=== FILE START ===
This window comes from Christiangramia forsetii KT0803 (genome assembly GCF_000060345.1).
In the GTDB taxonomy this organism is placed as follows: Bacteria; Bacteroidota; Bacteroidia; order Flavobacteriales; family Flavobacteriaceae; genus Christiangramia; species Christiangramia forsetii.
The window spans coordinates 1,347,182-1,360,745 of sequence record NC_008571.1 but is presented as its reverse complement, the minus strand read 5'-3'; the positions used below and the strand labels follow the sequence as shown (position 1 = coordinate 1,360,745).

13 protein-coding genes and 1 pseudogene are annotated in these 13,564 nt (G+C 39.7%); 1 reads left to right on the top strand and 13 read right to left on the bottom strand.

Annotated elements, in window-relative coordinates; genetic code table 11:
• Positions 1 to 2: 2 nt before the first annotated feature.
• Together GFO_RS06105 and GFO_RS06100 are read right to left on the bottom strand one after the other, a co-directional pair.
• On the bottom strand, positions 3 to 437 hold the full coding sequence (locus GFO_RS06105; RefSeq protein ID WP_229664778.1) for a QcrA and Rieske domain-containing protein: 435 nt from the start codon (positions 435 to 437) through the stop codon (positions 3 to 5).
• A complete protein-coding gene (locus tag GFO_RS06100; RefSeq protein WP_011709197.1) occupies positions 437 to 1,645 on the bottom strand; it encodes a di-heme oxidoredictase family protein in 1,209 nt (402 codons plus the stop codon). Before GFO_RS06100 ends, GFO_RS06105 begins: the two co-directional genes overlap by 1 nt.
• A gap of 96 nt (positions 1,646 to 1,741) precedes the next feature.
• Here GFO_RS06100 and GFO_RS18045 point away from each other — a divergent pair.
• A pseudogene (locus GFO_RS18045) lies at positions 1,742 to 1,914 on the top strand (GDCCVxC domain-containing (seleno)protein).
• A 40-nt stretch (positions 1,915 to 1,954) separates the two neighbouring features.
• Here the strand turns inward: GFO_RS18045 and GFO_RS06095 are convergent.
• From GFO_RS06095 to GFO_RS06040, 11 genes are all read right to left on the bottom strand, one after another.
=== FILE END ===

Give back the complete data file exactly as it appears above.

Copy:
This window comes from Christiangramia forsetii KT0803 (genome assembly GCF_000060345.1).
In the GTDB taxonomy this organism is placed as follows: Bacteria; Bacteroidota; Bacteroidia; order Flavobacteriales; family Flavobacteriaceae; genus Christiangramia; species Christiangramia forsetii.
The window spans coordinates 1,347,182-1,360,745 of sequence record NC_008571.1 but is presented as its reverse complement, the minus strand read 5'-3'; the positions used below and the strand labels follow the sequence as shown (position 1 = coordinate 1,360,745).

13 protein-coding genes and 1 pseudogene are annotated in these 13,564 nt (G+C 39.7%); 1 reads left to right on the top strand and 13 read right to left on the bottom strand.

Annotated elements, in window-relative coordinates; genetic code table 11:
• Positions 1 to 2: 2 nt before the first annotated feature.
• Together GFO_RS06105 and GFO_RS06100 are read right to left on the bottom strand one after the other, a co-directional pair.
• On the bottom strand, positions 3 to 437 hold the full coding sequence (locus GFO_RS06105; RefSeq protein ID WP_229664778.1) for a QcrA and Rieske domain-containing protein: 435 nt from the start codon (positions 435 to 437) through the stop codon (positions 3 to 5).
• A complete protein-coding gene (locus tag GFO_RS06100; RefSeq protein WP_011709197.1) occupies positions 437 to 1,645 on the bottom strand; it encodes a di-heme oxidoredictase family protein in 1,209 nt (402 codons plus the stop codon). Before GFO_RS06100 ends, GFO_RS06105 begins: the two co-directional genes overlap by 1 nt.
• A gap of 96 nt (positions 1,646 to 1,741) precedes the next feature.
• Here GFO_RS06100 and GFO_RS18045 point away from each other — a divergent pair.
• A pseudogene (locus GFO_RS18045) lies at positions 1,742 to 1,914 on the top strand (GDCCVxC domain-containing (seleno)protein).
• A 40-nt stretch (positions 1,915 to 1,954) separates the two neighbouring features.
• Here the strand turns inward: GFO_RS18045 and GFO_RS06095 are convergent.
• From GFO_RS06095 to GFO_RS06040, 11 genes are all read right to left on the bottom strand, one after another.